There are over 20 computer generated hand-drawn cut scenes that are cubist based with big bold colors and polygons moving throughout the scenes. No attempt is made to make the polygon animation more life-like in fact the polygons seem to be exaggerated in size and blockyness. Now normally that blocky feel is bad, but here Activision has show ingenuity in using a basic disadvantage as an advantage in creating artsy and attractive animations with a definite style that is right out of the ‘70s era.
The year is 1976, and the location is the United States during an alternate time line where the United States has given into anarchy, something like Mad Max in the ‘70s. Your mission is to prevent the destruction of a large oil reserve in the United States by a group of mercenaries working for a terrorist environmental group, who hate apple pie, hot dogs, and baseball, and deserve to die horribly at your hands. What the heck it is a lot of fun out there.
Graphics: The graphics will be similar to Mechwarrior 2 with the texture mapping and gauraud shading. The game will look best when played with high resolution, textures, smoke, and ricochet effects on.
Animations: Smooth, unjerky animation frame rate will only be achieved on the highest speed peniums, when all graphic options are turned on.
Voice actors: Cool and hip ling from the swinging 70's. Man you will dig it.
Music score: The music is funky ‘70s beat that blasts out of the car 8-track(a high tech data handler indigenous to the time period. - Ed.). Jason Slater, Interstate '76 Music Producer, described the music: "we're just trying to recreate what Rick James was doing in the '70s & '80s, and we are not talking about the music . . . man." The music is based on horns, percussion and guitars. The band took the name Bullmark for the gig and used all period instruments, foot pedals, and amplification to get the desired sound.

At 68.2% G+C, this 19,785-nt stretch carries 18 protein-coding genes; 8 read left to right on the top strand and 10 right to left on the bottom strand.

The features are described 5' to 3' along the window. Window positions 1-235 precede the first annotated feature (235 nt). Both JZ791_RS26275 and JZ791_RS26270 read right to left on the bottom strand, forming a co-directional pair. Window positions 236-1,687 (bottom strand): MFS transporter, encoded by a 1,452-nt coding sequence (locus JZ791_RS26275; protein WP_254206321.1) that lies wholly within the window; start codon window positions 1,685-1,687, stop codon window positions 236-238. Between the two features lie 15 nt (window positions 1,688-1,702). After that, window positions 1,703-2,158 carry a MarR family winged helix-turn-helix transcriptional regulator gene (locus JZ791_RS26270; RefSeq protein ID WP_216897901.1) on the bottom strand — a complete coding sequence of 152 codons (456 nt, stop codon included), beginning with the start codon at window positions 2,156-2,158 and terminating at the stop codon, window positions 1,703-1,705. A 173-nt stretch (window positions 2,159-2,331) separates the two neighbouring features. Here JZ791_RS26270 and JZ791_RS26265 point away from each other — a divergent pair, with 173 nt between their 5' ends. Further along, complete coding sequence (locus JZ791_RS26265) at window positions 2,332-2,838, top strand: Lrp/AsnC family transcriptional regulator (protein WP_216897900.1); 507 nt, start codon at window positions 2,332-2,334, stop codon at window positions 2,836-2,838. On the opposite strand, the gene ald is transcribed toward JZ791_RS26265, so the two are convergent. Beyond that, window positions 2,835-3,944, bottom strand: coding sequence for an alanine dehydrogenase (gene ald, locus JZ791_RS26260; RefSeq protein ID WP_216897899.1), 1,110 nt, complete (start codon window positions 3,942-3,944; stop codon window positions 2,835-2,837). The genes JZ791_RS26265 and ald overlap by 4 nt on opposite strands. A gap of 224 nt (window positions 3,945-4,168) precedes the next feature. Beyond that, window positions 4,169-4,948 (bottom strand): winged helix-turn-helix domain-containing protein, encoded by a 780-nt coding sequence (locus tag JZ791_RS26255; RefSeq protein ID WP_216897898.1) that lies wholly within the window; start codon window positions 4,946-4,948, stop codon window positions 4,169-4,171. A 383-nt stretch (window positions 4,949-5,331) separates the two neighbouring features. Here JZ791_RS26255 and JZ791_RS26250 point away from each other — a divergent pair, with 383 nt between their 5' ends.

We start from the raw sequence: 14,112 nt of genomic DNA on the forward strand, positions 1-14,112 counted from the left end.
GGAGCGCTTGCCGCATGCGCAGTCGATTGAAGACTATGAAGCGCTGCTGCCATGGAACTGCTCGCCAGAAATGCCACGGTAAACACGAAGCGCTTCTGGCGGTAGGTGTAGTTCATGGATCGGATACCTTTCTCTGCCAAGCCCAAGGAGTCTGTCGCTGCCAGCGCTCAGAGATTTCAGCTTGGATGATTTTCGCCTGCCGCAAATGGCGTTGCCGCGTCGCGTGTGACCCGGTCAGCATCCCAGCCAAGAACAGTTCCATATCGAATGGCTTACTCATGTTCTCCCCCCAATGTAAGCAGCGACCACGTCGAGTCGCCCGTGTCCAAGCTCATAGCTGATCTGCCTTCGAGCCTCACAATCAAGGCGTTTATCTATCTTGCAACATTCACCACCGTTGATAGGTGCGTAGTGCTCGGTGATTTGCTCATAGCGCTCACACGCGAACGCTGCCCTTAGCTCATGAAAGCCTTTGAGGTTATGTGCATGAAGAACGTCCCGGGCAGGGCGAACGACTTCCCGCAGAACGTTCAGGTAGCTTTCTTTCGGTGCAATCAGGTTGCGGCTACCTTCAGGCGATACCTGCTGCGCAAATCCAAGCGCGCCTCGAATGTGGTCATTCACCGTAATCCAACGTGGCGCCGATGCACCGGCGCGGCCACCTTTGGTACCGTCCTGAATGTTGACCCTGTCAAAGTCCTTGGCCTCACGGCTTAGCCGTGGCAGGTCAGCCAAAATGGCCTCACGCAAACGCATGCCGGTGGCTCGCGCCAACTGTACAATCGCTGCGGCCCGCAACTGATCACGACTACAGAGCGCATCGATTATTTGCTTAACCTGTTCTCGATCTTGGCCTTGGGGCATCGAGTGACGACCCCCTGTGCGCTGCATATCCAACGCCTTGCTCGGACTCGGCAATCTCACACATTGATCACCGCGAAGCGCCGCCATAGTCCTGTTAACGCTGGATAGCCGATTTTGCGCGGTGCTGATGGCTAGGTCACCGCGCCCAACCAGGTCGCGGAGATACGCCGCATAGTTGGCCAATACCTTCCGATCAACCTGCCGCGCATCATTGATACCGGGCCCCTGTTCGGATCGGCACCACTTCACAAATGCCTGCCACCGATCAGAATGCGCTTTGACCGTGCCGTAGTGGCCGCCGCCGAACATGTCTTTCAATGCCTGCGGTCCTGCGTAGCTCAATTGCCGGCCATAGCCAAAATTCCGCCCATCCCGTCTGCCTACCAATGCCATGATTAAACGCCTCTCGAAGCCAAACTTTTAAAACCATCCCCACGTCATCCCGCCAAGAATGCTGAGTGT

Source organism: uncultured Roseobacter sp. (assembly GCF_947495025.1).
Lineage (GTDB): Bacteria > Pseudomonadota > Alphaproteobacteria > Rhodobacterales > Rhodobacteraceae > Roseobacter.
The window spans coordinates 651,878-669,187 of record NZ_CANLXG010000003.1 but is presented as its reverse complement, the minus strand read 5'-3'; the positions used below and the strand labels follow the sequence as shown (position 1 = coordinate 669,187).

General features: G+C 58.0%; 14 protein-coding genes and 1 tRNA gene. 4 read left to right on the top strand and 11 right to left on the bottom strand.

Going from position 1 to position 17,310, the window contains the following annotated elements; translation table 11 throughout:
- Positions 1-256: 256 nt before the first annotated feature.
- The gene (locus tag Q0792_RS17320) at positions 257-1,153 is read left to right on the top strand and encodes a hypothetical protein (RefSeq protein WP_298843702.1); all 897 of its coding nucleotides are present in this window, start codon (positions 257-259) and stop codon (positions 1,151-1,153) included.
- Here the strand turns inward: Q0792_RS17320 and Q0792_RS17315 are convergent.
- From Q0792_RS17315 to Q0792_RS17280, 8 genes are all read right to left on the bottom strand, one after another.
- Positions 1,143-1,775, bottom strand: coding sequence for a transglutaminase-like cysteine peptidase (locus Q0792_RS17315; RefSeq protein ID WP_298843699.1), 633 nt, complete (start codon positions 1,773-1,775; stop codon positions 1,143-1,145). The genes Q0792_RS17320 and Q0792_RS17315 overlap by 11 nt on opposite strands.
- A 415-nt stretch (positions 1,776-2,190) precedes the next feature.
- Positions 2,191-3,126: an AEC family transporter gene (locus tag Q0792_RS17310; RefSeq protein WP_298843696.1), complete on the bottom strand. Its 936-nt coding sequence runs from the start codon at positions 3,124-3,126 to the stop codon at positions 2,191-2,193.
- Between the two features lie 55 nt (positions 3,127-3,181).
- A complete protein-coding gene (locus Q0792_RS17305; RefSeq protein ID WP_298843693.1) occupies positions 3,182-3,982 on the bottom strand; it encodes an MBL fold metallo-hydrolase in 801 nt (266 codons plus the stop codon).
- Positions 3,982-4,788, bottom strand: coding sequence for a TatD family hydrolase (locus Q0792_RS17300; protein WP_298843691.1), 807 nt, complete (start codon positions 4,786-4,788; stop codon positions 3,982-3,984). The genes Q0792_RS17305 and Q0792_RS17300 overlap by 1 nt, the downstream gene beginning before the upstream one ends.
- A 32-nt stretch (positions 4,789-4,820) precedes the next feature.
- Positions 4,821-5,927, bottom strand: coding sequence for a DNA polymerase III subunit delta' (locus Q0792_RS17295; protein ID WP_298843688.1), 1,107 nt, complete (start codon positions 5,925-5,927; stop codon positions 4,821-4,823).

Multi-player options include missions for up to eight players, including free-for-alls (FFA), and cooperative missions where one group defends an object while an other group destroys it. Modem play head to head via null or phone modem will still be possible. Why there is no two player mode to play through the plot of the game with friends I will never know.
Cheats, Hints and Walkthroughs: Interstate 76 Cheat Codes
Interstate 76 will have multiplayer support. Activision calls the multiplayer games "Multi Melees." You select your chassis and equip it and when the game starts, scoring is higher for those who score kills with less powerful weapons. Activsion hopes that the multiplayer Interstate 76 will surpass the fun that many still have playing NetMech.
Journalists: Elliott makes the connection between Interstate 76 and Starsky and Hutch.
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Christine Grech Wendin, PC Games, volume 3, number 8, August, 1996, pg. 35.
Steve Klett, PC Games, volume 3, number 9, September, 1996, pg. 58-59.
John Patterson, Computer Player, volume 3, number 4, September, 1996, pg. 16.
Elliott Chin, Computer Gaming World, issue 153, April, 1997, pg. 46.
Steve Wartofsky, Computer Games,